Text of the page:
Troika was on a "guarantee" contract with Russian presenters, who have pulled the plug on the show following a difficult fall when Moscow was rocked by terrorism, including the hostage-taking of a playhouse and its theatregoers in October. More than 100 people were killed in a rescue effort at a Moscow show called Nord Ost, just weeks after the Oct. 11 opening of 42nd Street. Security at the American show was beefed up as a result of the nearby incident.
"We saw a significant drop in ticket sales," Troika's Randy Buck told Playbill On-Line. "Things did slow down, though through the holidays we saw big houses, due to corporate events."
The Dec. 31 show represents performance No. 91.
The guarantee arrangement with the Russian presenters meant that a certain amount of money was guaranteed to Troika for the creation and maintenance of the show. Buck said despite cultural and business differences, Troika may still explore producing shows for Russia, if there are producers interested in American product.
Meredith Patterson and Shonn Wiley (playing Peggy and Billy, respectively) left the company Dec. 22, and in recent weeks 10 new performers had shipped overseas to join the American company, which includes U.S. stage managers, musicians and tech folk (65 Americans in all). Most of the production's support staff and musicians are Russian. "Our original understanding was that we were going to run to the summer of 2003," Buck said, adding that the cultural and business differences between Troika and the Russian producers made the experience "probably...the most difficult thing that any of us has done, and we have all done difficult things in our separate histories. This was difficult. We were literally going where no man had gone before. There was a great learning curve for them and for us. We will be back...whether it's with these partners or other partners."
This was the first time an American company of a Broadway musical comedy was being placed in Moscow, in English, with the intention of an open-ended run.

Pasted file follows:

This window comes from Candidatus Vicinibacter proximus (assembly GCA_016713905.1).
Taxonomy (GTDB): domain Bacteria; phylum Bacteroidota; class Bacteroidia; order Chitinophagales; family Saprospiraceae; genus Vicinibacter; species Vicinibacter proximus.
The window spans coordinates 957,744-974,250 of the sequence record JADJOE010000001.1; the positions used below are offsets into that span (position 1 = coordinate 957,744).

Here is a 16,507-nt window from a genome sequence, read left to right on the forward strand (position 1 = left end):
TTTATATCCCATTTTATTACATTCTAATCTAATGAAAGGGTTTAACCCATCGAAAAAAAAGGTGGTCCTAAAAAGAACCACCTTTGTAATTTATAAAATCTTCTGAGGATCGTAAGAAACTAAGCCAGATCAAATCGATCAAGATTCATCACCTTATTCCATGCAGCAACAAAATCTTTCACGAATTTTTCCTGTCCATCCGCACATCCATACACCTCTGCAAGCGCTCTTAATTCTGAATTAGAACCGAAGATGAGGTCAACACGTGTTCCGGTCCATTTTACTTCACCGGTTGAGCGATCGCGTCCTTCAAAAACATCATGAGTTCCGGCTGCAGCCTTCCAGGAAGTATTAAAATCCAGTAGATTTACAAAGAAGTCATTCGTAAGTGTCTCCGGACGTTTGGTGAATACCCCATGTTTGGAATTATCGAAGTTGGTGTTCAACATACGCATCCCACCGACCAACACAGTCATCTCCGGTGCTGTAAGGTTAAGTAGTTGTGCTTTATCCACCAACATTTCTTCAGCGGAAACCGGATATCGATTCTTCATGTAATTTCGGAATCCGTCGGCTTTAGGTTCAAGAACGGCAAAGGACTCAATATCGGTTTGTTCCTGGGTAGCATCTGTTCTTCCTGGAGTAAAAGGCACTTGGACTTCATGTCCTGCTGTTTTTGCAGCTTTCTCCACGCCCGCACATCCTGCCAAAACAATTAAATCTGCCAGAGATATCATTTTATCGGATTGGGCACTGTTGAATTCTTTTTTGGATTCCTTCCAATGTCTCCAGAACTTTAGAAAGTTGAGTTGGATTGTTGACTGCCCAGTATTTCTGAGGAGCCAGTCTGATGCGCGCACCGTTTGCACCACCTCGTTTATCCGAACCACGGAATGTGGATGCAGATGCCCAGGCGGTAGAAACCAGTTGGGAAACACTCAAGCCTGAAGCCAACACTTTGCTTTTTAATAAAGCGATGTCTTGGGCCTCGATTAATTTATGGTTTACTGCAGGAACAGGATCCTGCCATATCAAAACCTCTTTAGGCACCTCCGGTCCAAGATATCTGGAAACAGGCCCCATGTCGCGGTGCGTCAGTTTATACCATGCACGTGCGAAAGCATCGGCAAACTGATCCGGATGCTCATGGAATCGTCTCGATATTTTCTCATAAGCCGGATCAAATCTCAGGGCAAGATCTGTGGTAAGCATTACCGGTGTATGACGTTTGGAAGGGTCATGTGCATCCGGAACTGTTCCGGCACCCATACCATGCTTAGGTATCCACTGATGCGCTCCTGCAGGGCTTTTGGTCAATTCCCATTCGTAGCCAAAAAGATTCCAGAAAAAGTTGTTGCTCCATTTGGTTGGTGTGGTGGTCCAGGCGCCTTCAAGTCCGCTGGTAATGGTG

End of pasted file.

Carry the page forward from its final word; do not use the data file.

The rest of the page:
Performances played at the MDM Theater (Moscow Youth Palace) in Russia. Actors Patterson and Wiley are veterans of the current Broadway revival, though the 42nd Street in Russia is a hybrid of the Tony-winning 1980 version and the 2001 Tony-winning revival.
Director-choreographer Randy Skinner (who only handled the choreography for the current Broadway staging, which Mark Bramble helmed) flew to Moscow Sept. 19 to join up with his assistant, Rick Conant, who had worked with the chorus and dance leads for 10 days, getting the numbers mounted.
The Oct. 11 cast of the Moscow premiere of the show included Emily Fletcher, Susan Grady, Nicole Sotto, Natalie Krill, Amber Harvie, Tiffany Helland, Kathryn Venverloh, Nicole Bourgeois, Ariel Reid, Natalie Langlois, Alison Stodola, Cheryl Jameson, Krista Kurtzberg, Shannon O'Bryan, Deven Marie Miller, Ginger Merritt, Amanda La Vergne, Jackee Guillou, Danya Gensiorek, Tia Mathieson, Sara Mason, Kristy Ambrosetti, Brendt Reil, Abram LeVasseur, Richard Arnold, Luis Figueroa, Louis Palena, James Bradley, Phillip Attmore, Darren Donahue, Patrick Stiles, Clark Johnsen, Michael Shelton, Matthew Kilgore, Joshua Scheer, Leo Ash Evans. John Wescott is Andy Lee and Kelly Shook is Anytime Annie.
Musical director is Stephen Bates, who was on the original tour in 1982 and also spent time in Europe with the show.
The scenic-costume designer is Russian and the lighting designer and tech team were assembled by Troika.
Randy Skinner has been associated with 42nd Street as its tap master since 1980, when the stage version the classic Warner Bros. film landed big on Broadway.
"It's the first time an American cast in English is going over to present a big new musical," Skinner previously told Playbill On-Line.
Because of budget restrictions from the Moscow producer, one creator was required for both direction and choreography. Mark Bramble, the show's co-librettist, staged the current Tony Award-winning revival on Broadway and other major revivals.
"When all the big ones are done, Mark, being the author, gets the calls and then we do them as a team," Skinner said. "But this one they had to go with one person to do both."
The production is not an official spin-off tour of the current revival, which is a revised version of the 1980 hit. Skinner created tap choreography under director choreographer Gower Champion for the original show and directed and/or choreographed many productions — in stock, overseas and on tour — over the years. Champion died on the opening night of the show, in 1980.